I hope you have a wonderful Thanksgiving and holiday season! I hope you take the opportunity to see what’s happening without pacifiers present so that you can make the next holiday even better for yourself and pacifier-free (or as close to pacifier-free as you can reasonably get).

Sarathlete

Reflecting on What I AM Grateful For With My Family Of Origin and My In-Laws, A Bit About 12 Step Programs With ZERO Substance Abuse Present, and Gratitude at Thanksgiving and Beyond

I have a fraught relationship with by my family of origin (my mom, dad and paternal grandmother) and my in-laws (brother-in-law, sister-in-law, mother-in-law, deceased father-in-law and deceased step-father-in-law.)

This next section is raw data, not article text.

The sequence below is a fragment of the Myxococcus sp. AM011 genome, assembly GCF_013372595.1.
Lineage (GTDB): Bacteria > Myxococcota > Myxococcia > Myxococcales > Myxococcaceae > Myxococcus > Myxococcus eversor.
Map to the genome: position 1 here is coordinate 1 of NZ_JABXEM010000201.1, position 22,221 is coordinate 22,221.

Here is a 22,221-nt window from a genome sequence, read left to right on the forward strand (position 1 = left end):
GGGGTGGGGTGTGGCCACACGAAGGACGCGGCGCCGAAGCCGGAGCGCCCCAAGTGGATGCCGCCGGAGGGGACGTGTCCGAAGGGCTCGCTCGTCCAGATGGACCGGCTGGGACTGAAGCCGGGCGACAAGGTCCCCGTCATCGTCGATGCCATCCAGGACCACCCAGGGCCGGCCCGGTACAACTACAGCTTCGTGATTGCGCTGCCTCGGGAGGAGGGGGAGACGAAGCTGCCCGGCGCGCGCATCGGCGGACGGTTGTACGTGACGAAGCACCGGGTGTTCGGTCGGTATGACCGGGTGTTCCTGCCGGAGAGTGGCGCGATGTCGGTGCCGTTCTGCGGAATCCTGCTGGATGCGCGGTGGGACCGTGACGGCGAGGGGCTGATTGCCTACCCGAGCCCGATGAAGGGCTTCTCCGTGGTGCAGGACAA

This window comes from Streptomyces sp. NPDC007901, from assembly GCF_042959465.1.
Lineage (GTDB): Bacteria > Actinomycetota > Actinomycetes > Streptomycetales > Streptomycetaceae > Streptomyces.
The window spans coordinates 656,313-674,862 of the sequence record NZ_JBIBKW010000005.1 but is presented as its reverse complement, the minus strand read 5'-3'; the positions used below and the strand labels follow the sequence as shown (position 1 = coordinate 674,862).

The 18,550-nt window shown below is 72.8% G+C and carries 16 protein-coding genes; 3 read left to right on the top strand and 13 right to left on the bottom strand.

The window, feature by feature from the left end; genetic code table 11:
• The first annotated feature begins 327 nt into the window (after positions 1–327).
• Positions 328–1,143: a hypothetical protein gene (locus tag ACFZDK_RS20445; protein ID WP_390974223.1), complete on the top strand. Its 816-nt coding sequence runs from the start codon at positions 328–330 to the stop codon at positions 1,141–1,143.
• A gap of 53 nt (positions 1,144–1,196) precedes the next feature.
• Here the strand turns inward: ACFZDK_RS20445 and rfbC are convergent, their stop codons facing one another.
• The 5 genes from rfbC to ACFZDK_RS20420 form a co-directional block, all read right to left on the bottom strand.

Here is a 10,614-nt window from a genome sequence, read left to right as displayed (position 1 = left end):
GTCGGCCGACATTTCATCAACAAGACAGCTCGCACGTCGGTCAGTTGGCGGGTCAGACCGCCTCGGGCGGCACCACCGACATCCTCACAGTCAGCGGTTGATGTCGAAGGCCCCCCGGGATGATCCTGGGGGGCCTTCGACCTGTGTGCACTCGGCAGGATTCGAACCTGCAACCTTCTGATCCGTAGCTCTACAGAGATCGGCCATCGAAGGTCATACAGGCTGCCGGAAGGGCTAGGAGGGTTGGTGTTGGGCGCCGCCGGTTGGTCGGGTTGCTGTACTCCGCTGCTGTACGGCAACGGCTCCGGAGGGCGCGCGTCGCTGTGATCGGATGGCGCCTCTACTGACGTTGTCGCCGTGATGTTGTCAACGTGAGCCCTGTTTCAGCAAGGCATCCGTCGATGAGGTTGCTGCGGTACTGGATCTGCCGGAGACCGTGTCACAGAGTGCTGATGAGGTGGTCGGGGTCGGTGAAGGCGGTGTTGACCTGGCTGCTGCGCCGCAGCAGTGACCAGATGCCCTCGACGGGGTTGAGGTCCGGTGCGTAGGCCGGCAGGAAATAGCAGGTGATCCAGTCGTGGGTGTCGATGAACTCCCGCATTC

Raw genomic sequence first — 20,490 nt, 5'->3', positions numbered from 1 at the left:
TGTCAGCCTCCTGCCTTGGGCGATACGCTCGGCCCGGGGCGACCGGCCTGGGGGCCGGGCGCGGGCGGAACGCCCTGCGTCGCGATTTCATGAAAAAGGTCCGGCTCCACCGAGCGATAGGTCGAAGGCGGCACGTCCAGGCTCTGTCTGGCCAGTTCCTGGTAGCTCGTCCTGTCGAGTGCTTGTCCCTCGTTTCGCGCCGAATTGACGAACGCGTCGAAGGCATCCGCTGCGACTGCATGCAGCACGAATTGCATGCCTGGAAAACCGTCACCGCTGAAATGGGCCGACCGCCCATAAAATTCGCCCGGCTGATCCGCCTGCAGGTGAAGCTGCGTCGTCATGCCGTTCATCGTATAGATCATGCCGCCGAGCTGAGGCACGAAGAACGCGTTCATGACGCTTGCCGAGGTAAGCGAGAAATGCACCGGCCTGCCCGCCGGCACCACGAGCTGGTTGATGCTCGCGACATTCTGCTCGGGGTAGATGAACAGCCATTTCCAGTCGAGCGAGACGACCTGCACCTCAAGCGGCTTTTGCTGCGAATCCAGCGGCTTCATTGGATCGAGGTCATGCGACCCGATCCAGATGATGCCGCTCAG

Yesterday, I watched Rich Roll’s podcast interview with Whitney Cummings on YouTube.

Here’s a link to the video if you want to watch it on YouTube:

Rich Roll’s Podcast episode on YouTube with Whitney Cummings

While I learned many new resources and ideas from the video, one stuck out with Thanksgiving being tomorrow and that is how can I be grateful for what my parents gave me as a child? In my anger at them for how they treated me, I often overlook the gifts they did give me. So both of my parents are massive workaholics, and the question Whitney Cummings presents is what gifts and opportunities did your parents give you or did you learn or glean from their faults, in their case it was workaholism. 

(A super long side note for reference that should probably be it’s on blog post: